Wednesday, November 05, 2008

Topeak Bikamper




'Been planning another multi-day solo ride but this time I require a real tent, not 2 ground sheets cobbled together into a basha tent like I did for emergency camping on the recent Thailand-to-Singapore Ride. After a Sunday morning ride, Viki and Louis, of Cycle Craft, dropped the Topeak Bikeamper™ off at my place. Thanks, guys  :-D

One of the main reasons why I chose the SGD$230 Bikamper™ is its reliance on the bicycle frame as integral parts of its supporting structure. This is an added security bonus for me: if someone tries to take off with my bike at night, the tent will collapse on me, alerting me to the theft in progress. (Of course, the thief could replace the frame with a well-constructed wooden structure, but if you are that heavy a sleeper, then perhaps you shouldn't be solo camping, no?)




Rolled up, the tent is small enough to chuck on a rear rack, trunk bag, or pannier.





A great plus point of this tent is its versatility in mounting. Note the handlebar straps and stem band on the stuff sack.





These features allow the 1.63 kg (3.59 lb) tent to be mounted up front.





What's inside.





The yellow cord seems relatively useless, IMHO. An elastic loop would be better.





Left to right: tent, rain fly, tent pegs.





2 guy lines (plus 1 spare), 9 pegs (plus 1 spare), and fork anchor kit.





Fork anchor kit assembled.





Fork anchor kit secured into the ground.





Bike secured onto fork anchor.





Guy lines secured.





Head end of tent is stretched over the handlebars and secured by means of velcro straps.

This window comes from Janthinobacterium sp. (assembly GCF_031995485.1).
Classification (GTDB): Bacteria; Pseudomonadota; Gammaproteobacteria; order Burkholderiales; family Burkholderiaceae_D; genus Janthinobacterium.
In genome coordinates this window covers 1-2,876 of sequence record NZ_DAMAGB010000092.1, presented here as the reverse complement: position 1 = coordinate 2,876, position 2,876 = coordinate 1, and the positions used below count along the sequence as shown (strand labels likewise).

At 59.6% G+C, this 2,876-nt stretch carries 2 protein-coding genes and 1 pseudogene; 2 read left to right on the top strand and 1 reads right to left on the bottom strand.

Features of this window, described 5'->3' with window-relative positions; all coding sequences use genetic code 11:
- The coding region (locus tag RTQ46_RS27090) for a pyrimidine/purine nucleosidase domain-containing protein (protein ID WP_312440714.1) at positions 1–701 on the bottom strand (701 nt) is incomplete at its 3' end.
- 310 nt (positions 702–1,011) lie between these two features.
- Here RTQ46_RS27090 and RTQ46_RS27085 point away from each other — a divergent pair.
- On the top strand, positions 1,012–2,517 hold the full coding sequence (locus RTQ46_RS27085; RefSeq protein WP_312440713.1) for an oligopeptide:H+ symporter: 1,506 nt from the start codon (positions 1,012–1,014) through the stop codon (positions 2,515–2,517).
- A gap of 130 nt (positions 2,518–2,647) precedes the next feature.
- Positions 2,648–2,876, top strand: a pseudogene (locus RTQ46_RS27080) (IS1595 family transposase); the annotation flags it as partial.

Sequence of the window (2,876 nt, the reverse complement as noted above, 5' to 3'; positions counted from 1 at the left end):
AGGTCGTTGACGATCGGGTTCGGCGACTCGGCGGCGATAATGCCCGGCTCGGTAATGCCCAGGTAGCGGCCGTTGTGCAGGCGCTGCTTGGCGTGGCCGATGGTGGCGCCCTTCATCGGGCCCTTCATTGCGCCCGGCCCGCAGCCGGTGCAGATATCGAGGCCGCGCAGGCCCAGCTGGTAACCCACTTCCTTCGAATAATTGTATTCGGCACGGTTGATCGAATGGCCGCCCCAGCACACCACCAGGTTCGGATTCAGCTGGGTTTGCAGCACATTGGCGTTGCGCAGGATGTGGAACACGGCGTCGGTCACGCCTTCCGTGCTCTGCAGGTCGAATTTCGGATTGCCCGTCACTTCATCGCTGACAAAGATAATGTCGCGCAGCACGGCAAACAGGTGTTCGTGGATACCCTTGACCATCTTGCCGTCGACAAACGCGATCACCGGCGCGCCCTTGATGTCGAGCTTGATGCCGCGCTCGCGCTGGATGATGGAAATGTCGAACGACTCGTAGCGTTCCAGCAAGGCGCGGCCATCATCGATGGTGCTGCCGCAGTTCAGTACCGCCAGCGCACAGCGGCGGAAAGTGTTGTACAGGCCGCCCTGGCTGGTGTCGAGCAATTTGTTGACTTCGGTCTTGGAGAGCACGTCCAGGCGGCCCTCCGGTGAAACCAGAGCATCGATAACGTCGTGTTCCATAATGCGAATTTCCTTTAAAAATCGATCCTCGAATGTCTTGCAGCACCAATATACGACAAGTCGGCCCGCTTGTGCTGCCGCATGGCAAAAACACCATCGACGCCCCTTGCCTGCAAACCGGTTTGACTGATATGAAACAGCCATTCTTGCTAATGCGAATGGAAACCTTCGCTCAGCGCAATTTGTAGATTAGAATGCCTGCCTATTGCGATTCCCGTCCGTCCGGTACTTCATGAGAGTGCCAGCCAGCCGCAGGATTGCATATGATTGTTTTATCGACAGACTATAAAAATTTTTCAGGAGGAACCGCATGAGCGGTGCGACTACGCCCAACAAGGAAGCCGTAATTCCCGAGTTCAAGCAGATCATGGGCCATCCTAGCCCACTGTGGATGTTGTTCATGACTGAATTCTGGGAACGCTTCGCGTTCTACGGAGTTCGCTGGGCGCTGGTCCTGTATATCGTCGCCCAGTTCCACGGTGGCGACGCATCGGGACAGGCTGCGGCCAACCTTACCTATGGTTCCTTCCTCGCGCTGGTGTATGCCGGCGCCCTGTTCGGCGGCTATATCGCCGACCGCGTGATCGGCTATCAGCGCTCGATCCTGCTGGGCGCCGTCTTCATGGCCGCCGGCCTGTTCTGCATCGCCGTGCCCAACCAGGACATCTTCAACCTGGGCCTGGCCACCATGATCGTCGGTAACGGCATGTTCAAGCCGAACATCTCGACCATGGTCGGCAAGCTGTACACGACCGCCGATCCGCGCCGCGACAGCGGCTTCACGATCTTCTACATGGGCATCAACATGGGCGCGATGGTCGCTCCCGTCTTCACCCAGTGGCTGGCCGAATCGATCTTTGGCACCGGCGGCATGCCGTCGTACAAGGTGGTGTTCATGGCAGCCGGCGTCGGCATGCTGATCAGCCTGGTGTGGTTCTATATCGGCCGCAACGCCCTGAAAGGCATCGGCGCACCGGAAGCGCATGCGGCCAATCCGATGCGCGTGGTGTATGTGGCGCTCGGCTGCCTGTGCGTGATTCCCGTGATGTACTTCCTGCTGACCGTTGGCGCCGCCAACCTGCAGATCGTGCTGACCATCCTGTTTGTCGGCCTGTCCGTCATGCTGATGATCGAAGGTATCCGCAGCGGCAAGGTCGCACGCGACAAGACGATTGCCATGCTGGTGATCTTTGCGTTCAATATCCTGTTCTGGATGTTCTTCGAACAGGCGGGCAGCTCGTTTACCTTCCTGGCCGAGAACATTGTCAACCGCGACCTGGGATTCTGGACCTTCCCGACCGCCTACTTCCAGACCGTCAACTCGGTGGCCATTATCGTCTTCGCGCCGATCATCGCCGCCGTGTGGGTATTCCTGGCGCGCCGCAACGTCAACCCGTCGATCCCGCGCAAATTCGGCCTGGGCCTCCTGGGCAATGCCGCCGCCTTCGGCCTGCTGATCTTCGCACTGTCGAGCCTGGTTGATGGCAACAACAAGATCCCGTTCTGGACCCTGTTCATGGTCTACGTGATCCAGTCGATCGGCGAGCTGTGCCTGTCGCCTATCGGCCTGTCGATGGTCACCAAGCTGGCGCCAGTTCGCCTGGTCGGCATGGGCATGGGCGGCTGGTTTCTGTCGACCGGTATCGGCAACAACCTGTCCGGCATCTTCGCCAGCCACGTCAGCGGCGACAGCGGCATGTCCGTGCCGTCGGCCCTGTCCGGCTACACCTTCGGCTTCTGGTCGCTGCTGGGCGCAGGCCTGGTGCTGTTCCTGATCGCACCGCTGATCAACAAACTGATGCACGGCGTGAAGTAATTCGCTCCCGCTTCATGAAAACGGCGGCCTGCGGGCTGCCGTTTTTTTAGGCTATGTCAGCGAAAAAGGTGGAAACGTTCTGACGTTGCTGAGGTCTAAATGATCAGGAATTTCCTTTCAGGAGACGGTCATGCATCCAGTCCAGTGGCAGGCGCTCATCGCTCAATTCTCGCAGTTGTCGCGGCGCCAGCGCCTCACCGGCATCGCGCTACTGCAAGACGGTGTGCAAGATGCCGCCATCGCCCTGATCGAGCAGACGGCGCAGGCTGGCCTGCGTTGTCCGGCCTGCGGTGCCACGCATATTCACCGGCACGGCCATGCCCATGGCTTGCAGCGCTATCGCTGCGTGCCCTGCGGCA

In windy conditions, once the tent is secured at this step, there's little danger of it being blown away.





A wider view.





Inserting front wheel into tail end of tent.





The wheel slides into a special pocket sewn on the outside of the tent.





Zippers on each side envelop the wheel.





Pegs on either side assist in anchoring the wheel.





Tent erect. Mesh panels closed.

Note:  the tent is approximately 1+ inch lower at the tail end because the front wheel is a 26" rim with 1" slicks. The tent is designed for 26" rims with off-road tires or 700c wheels. I do not know if 700c x 45 wheels will fit.





Mesh panels partially open.





Mesh panels fully unzipped.





The tent has a single door on the right side. This means that unless you are training to be a contortionist, your sleeping bag should ideally open on the right side as well.





It's cozy inside. I.e. unless you're really petite, there's no room for panniers or backpacks.





The rain fly attaches to the tail end via a plastic buckle.

Attaching the fly requires a little more care in windy conditions: a strong gust could rip the fly off the plastic buckle and send it sailing to the blue yonder.





The sides of the rain fly also attach to the tent via plastic buckles.





A black elastic band helps secure a portion of the rain fly to the handlebar. The head end of the rain fly wraps around the rear of the saddle by means of a reinforced section (in the shape of a saddle) and a drawstring.